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Corpus Christi B
How would God let us know we are loved? He chose the best possible way in sending his son, an incarnation of the Word now taking flesh. It is in this way that Jesus becomes the translator of divine love, bringing into our daily lives and promising a future far beyond it. But as the threat grows to his own brief life, Jesus needs another way to speak perfectly of God’s grace, a way that will outlive his time on earth, a way to sustain this moment of love and self-donation forever.
How would Jesus let us know that we are loved? He would do it with his friends, those who followed him and witnessed tremendous deeds of power, who heard stunning and beautiful words; those who had journeyed, laughed and cried with him and now grow fearful as the specter of death casts its shadow upon him. He would share one last gift with those with whom he had shared everything.
How would Jesus show his love? He would do it in the context of a meal for they were always eating. Table fellowship meant more then. They say Jesus was killed for eating with the wrong people, for eating with sinners beneath his station. It was understood that eating together was a sign of acceptance, an unbreakable bond, a true intimacy. It would be done at a meal where that friendship would be imbued with forever.
And he would do it on the holiest night of the year, the night when Israel was freed from the clutches of cruel slavery in Egypt. It was a night of liberation. It was the night of a covenant, the night when God’s promises would be fulfilled. And it was also a night of prayer for the entire Seder is a long prayer of thanksgiving and remembrance. Just as Jesus’ life was but a prayer, always in communion with his Father, always seeking greater communion with those around him. He prayed that night for all of them and for all of us.
He would do it with bread for bread had always been a part of Israel’s story. There was holy bread in the Temple and the manna that fell from heaven and sustained Israel for forty years in the desert. But it was more than that. It is bread that the hungry yearn for that is the difference between life and death. It is the staple and symbol of humanity. He would also do it with wine, the great gift of celebration and consolation which lifts our spirits and is a taste of divine. Jesus would bring together the bread and the wine, he who was both fully human and divine.
To let us know we are loved, he would invest himself into that bread and pour himself into that wine. This is a second incarnation for here the bread takes on his flesh. He is truly and really present, soul and divinity. He had to be for they were falling apart. Rumors of betrayal and predictions of denial swirl around the room. He needs to bring them together. “This is my body. This is my blood.” Only the real Jesus could keep them together.
For it was a meal of sacrifice, the shadow of the cross hung over the Lord and his disciples. He was showing them what love looked like at a meal before he would show them perfectly on the cross. The next day he would give his body, the next day his blood would be poured again. He asked them to remember. “Do this in memory of me.” A memory that would sear. A memory that would recall all that Jesus was and all that Jesus did. A living memory of perfect love.
Ultimately, it became a meal of glory for the resurrected body was to recall that last supper with his friends, especially on the road to Emmaus when they recognized him in the breaking of the bread. It is not just the sacrifice we taste, but the triumph of the glorified Christ who conquered death and promised to be with us always.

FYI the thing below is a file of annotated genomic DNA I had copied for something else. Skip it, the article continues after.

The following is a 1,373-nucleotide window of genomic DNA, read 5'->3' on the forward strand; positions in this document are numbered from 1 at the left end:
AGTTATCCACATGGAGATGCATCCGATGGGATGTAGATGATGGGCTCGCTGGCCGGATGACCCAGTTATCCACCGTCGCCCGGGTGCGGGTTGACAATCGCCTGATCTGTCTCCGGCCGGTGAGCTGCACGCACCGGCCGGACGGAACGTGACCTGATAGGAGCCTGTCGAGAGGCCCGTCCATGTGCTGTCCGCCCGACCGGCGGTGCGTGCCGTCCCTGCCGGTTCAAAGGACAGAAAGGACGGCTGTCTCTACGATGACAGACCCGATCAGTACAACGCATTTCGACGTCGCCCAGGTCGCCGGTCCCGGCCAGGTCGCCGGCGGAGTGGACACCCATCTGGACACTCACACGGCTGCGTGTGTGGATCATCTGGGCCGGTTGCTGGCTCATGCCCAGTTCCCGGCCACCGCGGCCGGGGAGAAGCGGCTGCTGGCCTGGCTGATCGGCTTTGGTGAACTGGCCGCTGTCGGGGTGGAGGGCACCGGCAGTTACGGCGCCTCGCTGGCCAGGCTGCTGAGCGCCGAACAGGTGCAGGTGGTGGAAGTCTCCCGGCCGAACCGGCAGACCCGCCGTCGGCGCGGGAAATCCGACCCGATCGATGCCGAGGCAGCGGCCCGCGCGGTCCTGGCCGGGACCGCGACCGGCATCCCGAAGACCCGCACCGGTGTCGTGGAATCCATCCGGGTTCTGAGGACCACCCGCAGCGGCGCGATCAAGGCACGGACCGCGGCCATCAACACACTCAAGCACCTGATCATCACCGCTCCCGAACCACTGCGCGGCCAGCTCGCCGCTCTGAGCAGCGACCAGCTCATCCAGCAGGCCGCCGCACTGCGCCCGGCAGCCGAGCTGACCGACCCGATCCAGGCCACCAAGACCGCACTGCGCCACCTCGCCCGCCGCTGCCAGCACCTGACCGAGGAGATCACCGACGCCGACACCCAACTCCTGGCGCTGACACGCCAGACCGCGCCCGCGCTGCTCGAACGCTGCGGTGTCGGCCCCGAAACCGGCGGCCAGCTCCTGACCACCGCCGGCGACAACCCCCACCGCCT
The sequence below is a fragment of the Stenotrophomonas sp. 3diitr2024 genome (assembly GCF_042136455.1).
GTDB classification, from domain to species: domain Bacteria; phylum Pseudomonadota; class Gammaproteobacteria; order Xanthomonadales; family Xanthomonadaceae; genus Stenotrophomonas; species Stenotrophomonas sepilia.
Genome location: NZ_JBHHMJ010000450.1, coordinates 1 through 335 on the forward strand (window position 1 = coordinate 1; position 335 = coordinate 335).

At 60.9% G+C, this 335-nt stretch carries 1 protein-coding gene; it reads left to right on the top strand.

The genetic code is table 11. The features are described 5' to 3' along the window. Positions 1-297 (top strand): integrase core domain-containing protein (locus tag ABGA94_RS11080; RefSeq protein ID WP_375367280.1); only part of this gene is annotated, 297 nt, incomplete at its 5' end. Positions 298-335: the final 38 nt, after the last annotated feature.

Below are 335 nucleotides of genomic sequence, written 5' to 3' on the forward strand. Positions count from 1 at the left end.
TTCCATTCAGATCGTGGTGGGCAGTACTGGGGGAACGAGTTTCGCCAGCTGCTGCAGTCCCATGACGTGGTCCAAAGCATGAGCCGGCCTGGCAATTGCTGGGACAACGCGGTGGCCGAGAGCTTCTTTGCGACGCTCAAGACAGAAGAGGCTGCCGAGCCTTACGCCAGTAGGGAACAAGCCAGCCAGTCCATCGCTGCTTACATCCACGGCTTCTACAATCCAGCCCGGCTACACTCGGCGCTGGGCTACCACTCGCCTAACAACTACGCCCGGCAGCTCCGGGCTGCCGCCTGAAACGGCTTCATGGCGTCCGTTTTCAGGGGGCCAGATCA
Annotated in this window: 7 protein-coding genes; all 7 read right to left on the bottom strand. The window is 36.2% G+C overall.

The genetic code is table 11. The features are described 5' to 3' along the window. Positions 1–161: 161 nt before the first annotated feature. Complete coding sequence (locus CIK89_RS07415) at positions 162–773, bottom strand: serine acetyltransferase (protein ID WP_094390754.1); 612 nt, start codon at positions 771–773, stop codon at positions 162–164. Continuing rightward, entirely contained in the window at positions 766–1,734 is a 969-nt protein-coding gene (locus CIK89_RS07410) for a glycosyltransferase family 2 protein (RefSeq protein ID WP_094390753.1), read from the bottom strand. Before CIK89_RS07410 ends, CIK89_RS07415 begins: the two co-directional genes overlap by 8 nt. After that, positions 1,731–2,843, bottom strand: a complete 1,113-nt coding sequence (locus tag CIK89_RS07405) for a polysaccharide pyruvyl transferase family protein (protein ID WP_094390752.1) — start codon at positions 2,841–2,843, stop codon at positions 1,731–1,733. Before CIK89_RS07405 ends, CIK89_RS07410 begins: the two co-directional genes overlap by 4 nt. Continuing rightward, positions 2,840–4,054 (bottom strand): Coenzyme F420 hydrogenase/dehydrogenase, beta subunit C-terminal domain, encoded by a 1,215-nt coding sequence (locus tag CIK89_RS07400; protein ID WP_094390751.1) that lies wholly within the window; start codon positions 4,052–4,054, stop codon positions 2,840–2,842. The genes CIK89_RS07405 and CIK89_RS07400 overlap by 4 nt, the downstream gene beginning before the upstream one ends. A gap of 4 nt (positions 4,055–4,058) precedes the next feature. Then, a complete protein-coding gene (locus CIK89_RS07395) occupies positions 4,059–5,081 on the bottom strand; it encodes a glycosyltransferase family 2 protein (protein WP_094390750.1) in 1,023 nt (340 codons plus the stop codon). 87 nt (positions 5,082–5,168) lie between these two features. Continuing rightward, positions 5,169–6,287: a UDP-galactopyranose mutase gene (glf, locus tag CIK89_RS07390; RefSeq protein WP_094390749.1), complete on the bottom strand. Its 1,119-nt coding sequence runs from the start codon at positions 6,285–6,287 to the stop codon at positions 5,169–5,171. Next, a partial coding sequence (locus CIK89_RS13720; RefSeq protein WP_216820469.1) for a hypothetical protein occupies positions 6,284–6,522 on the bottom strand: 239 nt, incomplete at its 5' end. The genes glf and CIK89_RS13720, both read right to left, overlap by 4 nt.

How would God show us that we are loved? In just a few minutes he will do it again. Once again, Jesus has gathered his friends, those who have followed him and witnessed his impact on their lives. Of course it is at a meal where intimacy is created and in this time when it is so hard to gather our families around the table, here our family is gathered around Jesus. He chooses a holy day for each Sunday is a little Easter where we celebrate his triumph over death. It is the day of our liberation and promises fulfilled in a new covenant. And we come in together in prayer, not just mine, but the prayer of every one of us that this remarkable transformation of bread and wine will occur.
And he will come to be present in this bread and wine. He will give us his body and blood, giving all that he has again and again because that is what lovers do. And he will have to be really present because we have a tendency to fall apart and need healing and reconciliation that is only possible because of the perfect sacrifice on Calvary. We do this memory of him. It is not a distant wisp of a memory but something real, something re-presented so that Jesus Christ is alive and present to us in this moment. And this moment is one of glory that creates a communion of saints so that we are brought nearer to our deceased loved ones more than any moment as we both bask in the love of God. It is a communion that draws us together forming bonds so complete that we become the body of Christ, ready to transform the world in his name, in his justice and in his peace. And it is a communion with God, where mere humanity is given a part in divinity.
That is how God lets us know we are loved.

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Holy Trinity B
The story of God we celebrate today as the Holy Trinity is never far separated from how we were told this story and who told us. It must be because the story of God is always in translation from mystery to revelation. This God who is Father, Son and Holy Spirit is mystery; a mystery so deep that it defines infinite. But this God is not unknowable altogether because this is also a God of revelation, a God who wanted to be known. And if we only have a thin slice of the entire mystery of God to go on, God has made sure it is enough. That thin slice is still so large and generous that it becomes the center of our life, the reason for our blessing and the way to our peace.
Who told you about the story of God? Was it a parent, grandparent, friend or stranger? How did it move you? We should be very grateful to anyone who told us the story of God for that is the pathway of love. It is the story of mercy overcoming judgment and beauty triumphing over despair. It is the story of creation, the story of redemption and salvation. It is the promise of life over death.